One of them, Rosalind Comyn, said “Liberty is very concerned at how recent protests have been policed, particularly in London and at the Black Lives Matter protest…there were reports that the police were demanding personal details of protesters as a condition for letting people leave the confines of a police kettle, and that reportedly happened three nights in a row. If those reports are correct their actions were unlawful and it is concerning that they were repeated actions.”

Nick Glynn of Open Society Foundations criticised the use of police horses in London in Whitehall, saying they are “a catalyst for more disorder rather than calming things down”. Glynn contrasted this with a Black Lives Matter event in Nottingham he had attended where the police presence was “almost invisible” and the whole event very well run.

Speaking of the situation nationally, he described as “a retrograde step” the increase in the use of stop-and-search made possible by the police being less busy than usual and “disproportionately of course against black and Asian people.” He expressed shock at seeing the latest Met figures. “They have gone up by tens of thousands in a couple of months,” he said. “It’s an incredible increase and the vast majority of them are for drugs, they’re not for weapons, and it makes you wonder what their priorities really are.”

Ben Bowling, Professor of Criminology and Criminal Justice at King’s College made the general observation of police powers that “where discretion is broadest you find the highest degree of discrimination”. He observed: “It seems that policing by consent is reserved for those parts of the country that are more rural, more suburban, and that policing by coercion is a pattern which is experienced by urban communities, those of working-class or poor communities and those with high proportions of black and minority ethnic communities, but also when people of colour leave the urban areas to go to those places that are more rural or more suburban. They seem to be seen as ‘out of place’ and are subject to higher degrees of coercive policing.”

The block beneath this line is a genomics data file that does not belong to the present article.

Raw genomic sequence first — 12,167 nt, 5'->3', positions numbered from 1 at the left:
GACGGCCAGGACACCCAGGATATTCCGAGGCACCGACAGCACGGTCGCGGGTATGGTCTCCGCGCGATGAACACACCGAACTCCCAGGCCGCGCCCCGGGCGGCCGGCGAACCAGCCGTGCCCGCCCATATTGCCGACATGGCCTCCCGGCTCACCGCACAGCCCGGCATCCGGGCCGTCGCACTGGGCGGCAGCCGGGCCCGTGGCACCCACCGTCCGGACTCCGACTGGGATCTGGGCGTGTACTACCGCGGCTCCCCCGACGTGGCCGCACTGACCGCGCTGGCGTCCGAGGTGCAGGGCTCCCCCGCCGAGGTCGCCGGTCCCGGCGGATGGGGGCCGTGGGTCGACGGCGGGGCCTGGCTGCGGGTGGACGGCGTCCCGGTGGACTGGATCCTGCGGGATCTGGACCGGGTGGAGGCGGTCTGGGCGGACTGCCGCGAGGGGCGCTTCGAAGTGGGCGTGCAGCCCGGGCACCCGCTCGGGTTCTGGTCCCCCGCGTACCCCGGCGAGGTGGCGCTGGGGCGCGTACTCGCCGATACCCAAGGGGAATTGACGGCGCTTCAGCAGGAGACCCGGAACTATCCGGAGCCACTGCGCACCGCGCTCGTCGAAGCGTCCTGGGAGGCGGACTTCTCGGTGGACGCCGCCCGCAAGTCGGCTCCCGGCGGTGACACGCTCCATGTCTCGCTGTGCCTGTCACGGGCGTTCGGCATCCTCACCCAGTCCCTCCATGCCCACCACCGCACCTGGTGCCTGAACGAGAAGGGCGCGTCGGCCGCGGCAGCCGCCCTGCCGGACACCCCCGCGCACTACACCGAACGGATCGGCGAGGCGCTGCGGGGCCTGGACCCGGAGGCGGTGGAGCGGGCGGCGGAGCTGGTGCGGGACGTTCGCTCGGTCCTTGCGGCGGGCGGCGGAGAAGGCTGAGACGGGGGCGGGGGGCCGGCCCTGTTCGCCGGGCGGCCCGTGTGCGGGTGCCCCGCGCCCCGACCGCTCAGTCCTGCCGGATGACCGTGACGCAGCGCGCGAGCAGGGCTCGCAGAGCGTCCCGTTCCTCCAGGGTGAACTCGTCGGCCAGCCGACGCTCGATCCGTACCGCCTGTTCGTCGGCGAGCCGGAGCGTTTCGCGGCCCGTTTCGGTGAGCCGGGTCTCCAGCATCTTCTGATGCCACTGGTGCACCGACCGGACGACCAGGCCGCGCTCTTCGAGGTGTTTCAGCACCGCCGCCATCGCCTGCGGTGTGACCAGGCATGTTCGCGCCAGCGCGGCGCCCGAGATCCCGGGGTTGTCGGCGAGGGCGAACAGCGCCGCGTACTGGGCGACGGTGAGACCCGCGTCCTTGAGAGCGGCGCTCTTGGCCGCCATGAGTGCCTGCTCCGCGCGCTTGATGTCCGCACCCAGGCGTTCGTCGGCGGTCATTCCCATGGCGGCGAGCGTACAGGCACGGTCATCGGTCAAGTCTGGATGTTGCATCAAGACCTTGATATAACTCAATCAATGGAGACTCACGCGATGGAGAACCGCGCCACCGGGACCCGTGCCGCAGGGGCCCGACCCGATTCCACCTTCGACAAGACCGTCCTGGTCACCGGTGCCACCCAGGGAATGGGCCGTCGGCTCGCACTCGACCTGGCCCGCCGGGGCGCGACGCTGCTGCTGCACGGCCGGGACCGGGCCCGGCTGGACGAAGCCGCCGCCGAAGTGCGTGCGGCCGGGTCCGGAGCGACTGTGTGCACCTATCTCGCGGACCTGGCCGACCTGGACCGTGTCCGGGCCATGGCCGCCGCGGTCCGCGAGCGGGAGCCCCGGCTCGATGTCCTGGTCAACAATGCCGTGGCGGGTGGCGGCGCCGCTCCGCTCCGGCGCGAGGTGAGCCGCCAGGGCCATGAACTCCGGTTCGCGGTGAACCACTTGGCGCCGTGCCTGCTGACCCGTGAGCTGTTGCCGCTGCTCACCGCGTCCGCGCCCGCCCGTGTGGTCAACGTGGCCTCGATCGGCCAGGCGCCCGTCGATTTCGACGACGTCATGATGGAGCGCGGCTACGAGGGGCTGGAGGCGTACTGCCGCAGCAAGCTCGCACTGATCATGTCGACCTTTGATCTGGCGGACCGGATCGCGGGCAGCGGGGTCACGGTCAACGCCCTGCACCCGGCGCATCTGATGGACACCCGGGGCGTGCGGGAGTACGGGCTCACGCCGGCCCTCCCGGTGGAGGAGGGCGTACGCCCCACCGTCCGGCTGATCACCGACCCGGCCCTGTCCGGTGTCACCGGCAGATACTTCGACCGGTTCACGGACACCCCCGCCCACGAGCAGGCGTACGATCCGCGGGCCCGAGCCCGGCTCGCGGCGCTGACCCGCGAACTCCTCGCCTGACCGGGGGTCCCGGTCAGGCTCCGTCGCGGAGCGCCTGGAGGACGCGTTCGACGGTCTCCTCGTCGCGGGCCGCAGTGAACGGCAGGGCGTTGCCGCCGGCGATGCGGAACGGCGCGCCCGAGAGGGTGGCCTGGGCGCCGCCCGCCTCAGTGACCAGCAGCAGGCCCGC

And Katrina Ffrench of StopWatch (which Bowling is also a member of) spoke of “key workers being picked on” due to a perception that if they were on the streets they must be “up to no good”. She said values of “discretion and reasonableness” seemed to simply not apply “when you are young and black. It doesn’t seem to apply when you are living in areas of social and economic deprivation. It feels as if in those times you are actually going to be targeted by the police.”

Ffrench added: “I want to touch just briefly on the protests we saw in London. We had the Far Right come out in London at the weekend and I didn’t see the police adopting the heavy-handed approach [they took] to the Black Lives Matter protesters” Communities felt that “some people, really vile people in our society, were allowed to walk on the streets of London, make Nazi salutes, urinate on memorials, and denigrate London as a city, and the police in a sense stood by and did nothing,” she said.

Plenty there to think about: plenty for Cressida Dick, and plenty for the Mayor.

Watch Florence Eshalomi’s exchange with the Mayor in full here from 2 hours 8 minutes. Watch the Commons home affairs committee session here.